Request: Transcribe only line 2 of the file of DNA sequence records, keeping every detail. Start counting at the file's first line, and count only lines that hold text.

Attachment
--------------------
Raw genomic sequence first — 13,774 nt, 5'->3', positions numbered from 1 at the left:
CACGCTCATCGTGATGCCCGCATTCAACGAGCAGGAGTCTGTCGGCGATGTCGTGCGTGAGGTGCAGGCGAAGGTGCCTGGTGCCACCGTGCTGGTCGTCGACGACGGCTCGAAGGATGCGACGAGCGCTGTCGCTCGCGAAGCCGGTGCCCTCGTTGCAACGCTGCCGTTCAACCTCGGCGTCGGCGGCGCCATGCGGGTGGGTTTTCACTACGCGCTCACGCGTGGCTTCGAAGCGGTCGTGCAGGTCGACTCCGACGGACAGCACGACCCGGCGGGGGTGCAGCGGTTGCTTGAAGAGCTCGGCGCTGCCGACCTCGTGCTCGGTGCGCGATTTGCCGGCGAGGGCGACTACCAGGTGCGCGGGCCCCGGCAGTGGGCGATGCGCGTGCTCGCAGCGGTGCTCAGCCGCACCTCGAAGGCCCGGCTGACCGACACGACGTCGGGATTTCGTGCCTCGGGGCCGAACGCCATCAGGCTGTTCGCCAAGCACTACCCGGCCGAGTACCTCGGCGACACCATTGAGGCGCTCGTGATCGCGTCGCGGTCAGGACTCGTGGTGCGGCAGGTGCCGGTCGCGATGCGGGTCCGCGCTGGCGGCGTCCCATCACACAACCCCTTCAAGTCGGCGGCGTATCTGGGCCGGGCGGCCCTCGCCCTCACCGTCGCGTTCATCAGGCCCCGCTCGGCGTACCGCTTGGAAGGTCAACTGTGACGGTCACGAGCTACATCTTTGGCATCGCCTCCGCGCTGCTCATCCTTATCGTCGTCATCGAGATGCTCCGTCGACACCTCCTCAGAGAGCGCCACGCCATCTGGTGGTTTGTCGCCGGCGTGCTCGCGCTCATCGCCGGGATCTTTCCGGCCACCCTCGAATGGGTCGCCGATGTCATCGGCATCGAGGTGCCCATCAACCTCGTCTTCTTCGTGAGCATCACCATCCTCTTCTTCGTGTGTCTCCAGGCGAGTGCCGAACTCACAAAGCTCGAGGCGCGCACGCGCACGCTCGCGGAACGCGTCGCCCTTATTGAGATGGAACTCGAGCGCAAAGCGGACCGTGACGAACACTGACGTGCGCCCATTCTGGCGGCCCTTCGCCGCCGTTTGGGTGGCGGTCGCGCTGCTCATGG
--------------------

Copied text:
CACGCTCATCGTGATGCCCGCATTCAACGAGCAGGAGTCTGTCGGCGATGTCGTGCGTGAGGTGCAGGCGAAGGTGCCTGGTGCCACCGTGCTGGTCGTCGACGACGGCTCGAAGGATGCGACGAGCGCTGTCGCTCGCGAAGCCGGTGCCCTCGTTGCAACGCTGCCGTTCAACCTCGGCGTCGGCGGCGCCATGCGGGTGGGTTTTCACTACGCGCTCACGCGTGGCTTCGAAGCGGTCGTGCAGGTCGACTCCGACGGACAGCACGACCCGGCGGGGGTGCAGCGGTTGCTTGAAGAGCTCGGCGCTGCCGACCTCGTGCTCGGTGCGCGATTTGCCGGCGAGGGCGACTACCAGGTGCGCGGGCCCCGGCAGTGGGCGATGCGCGTGCTCGCAGCGGTGCTCAGCCGCACCTCGAAGGCCCGGCTGACCGACACGACGTCGGGATTTCGTGCCTCGGGGCCGAACGCCATCAGGCTGTTCGCCAAGCACTACCCGGCCGAGTACCTCGGCGACACCATTGAGGCGCTCGTGATCGCGTCGCGGTCAGGACTCGTGGTGCGGCAGGTGCCGGTCGCGATGCGGGTCCGCGCTGGCGGCGTCCCATCACACAACCCCTTCAAGTCGGCGGCGTATCTGGGCCGGGCGGCCCTCGCCCTCACCGTCGCGTTCATCAGGCCCCGCTCGGCGTACCGCTTGGAAGGTCAACTGTGACGGTCACGAGCTACATCTTTGGCATCGCCTCCGCGCTGCTCATCCTTATCGTCGTCATCGAGATGCTCCGTCGACACCTCCTCAGAGAGCGCCACGCCATCTGGTGGTTTGTCGCCGGCGTGCTCGCGCTCATCGCCGGGATCTTTCCGGCCACCCTCGAATGGGTCGCCGATGTCATCGGCATCGAGGTGCCCATCAACCTCGTCTTCTTCGTGAGCATCACCATCCTCTTCTTCGTGTGTCTCCAGGCGAGTGCCGAACTCACAAAGCTCGAGGCGCGCACGCGCACGCTCGCGGAACGCGTCGCCCTTATTGAGATGGAACTCGAGCGCAAAGCGGACCGTGACGAACACTGACGTGCGCCCATTCTGGCGGCCCTTCGCCGCCGTTTGGGTGGCGGTCGCGCTGCTCATGG